Tariq Ali applauds an attempt to analyse the Arab-Israeli conflict
“Since the fourth century after Christ,” wrote the late Raul Hillberg in his masterwork, The Destruction of the European Jews, “there have been three anti-Jewish policies: conversion, expulsion, and annihilation. The second appeared as an alternative to the first, and the third emerged as an alternative to the second.” What this suggests is that “Judeo-Christian civilisation” is a relatively new and an essentially ideological construct.
If anything, from the eighth to the 19th centuries, there can be said to have existed an Islamo-Judaic civilisation that spanned the Iberian peninsula, the Arab world proper, Persia and the Ottoman lands. The Christian reconquest of Portugal and Spain led to forced conversions and expulsion of Jews and Muslims. Tens of thousands of Jews were given refuge in Muslim North Africa and the Ottoman empire.
It was not until after the first world war that relations between the communities began to deteriorate seriously. The reason for this was the Balfour declaration (opposed by Edwin Montagu, the only Jewish member of the British cabinet) that offered a homeland in Palestine to the Zionist Federation, without any consultations whatsoever with the people who lived on the land. Hitler and the judeocide of the second world war further cemented the foundations of the settler-state and led to the nakba for the Palestinian Arabs of the region. Hardly surprising that this led to the “war of narratives”.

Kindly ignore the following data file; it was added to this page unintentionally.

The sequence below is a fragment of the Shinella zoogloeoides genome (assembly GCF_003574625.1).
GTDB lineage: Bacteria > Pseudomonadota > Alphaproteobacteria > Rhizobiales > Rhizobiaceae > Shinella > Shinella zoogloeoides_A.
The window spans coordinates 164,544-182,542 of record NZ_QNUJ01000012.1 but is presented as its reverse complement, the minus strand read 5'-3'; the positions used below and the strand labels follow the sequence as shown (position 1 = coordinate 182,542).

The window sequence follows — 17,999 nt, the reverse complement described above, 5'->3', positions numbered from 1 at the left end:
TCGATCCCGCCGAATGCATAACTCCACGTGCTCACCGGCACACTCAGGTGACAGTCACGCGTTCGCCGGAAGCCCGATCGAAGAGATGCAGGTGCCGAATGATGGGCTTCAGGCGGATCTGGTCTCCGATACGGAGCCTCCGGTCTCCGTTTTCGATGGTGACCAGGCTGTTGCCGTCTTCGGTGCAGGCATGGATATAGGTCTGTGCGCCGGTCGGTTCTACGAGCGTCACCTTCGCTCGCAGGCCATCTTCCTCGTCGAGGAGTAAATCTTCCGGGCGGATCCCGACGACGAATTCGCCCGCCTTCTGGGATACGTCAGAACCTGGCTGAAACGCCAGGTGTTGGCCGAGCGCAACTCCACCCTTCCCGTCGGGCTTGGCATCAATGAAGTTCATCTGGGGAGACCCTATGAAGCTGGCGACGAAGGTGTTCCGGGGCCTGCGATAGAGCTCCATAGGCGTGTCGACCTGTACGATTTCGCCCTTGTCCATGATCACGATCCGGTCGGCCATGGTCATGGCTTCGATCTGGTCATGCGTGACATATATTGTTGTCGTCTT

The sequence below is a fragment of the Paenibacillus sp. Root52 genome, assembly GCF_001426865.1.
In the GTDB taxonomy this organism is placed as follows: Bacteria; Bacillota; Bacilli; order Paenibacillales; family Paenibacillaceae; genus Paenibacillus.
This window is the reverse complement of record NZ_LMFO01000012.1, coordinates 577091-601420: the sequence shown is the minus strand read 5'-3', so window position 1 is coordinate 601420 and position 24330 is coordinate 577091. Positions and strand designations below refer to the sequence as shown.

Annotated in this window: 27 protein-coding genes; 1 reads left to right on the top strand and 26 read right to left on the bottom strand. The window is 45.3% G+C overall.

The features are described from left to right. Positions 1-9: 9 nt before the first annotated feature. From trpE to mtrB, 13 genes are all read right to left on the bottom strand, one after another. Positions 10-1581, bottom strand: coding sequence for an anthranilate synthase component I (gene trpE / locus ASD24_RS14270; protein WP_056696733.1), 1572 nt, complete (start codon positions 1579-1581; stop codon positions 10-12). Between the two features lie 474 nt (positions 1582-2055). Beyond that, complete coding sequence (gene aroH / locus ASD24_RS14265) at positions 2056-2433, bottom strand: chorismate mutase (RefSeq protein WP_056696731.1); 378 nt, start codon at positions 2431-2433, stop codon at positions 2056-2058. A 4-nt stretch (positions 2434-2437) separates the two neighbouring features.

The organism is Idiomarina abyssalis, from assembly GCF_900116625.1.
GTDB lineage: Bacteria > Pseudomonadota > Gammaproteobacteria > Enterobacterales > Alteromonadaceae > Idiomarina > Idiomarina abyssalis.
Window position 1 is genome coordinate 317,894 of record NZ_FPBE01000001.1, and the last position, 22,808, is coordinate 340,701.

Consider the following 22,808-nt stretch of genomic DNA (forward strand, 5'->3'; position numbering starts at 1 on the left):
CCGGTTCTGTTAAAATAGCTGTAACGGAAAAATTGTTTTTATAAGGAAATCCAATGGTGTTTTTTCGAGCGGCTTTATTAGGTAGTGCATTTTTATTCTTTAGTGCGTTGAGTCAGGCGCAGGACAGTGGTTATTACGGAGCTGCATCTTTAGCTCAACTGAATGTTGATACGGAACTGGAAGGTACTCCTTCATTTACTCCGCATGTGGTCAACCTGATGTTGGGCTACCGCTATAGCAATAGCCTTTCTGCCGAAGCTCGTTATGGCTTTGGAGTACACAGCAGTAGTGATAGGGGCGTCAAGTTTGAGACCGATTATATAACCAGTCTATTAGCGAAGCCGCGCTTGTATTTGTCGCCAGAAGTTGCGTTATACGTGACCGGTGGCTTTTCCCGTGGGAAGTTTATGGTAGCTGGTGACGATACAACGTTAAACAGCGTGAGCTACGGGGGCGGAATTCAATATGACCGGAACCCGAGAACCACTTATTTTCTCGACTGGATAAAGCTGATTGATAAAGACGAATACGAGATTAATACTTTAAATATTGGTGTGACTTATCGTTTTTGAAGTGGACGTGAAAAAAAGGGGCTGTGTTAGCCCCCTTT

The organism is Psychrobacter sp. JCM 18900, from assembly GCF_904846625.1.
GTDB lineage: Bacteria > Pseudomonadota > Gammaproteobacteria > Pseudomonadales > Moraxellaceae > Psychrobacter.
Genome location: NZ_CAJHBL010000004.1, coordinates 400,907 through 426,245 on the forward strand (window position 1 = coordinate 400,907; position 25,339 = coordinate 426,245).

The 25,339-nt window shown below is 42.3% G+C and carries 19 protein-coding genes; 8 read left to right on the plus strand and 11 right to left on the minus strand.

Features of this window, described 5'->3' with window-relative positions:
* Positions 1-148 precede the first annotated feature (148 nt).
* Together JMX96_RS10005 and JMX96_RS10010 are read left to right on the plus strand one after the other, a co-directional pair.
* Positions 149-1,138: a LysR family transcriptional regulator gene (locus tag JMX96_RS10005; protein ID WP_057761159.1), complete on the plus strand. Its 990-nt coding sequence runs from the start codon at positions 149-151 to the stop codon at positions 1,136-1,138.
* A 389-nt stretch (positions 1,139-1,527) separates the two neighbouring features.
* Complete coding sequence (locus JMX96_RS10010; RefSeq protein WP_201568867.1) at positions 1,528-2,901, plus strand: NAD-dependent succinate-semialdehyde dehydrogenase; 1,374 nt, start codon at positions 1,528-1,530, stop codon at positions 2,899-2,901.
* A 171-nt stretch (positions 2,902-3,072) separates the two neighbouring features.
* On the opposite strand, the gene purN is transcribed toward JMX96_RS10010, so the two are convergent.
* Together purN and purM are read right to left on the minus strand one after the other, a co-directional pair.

In a systematic and scholarly refutation of the simplistic myths that have arisen following the formation of Israel, Gilbert Achcar, the Lebanese-French historian, who is currently professor of international relations at the School of Oriental and African Studies, has provided us with the best book on the subject so far. Achcar has little time for Arab pieties. He makes no bones about the fact that Holocaust denial is not uncommon in the Middle East and that charlatan historians (Roger Garaudy is one of many examples cited in the book) have received a warm welcome from many in power in the Gulf states. He could have added that the late King Ibn Saud of the kingdom that bears his name was in the habit of presenting visiting western leaders with copies of the Protocols of the Elders of Zion. There is no recorded instance of any US President or western European leader refusing the gift. read more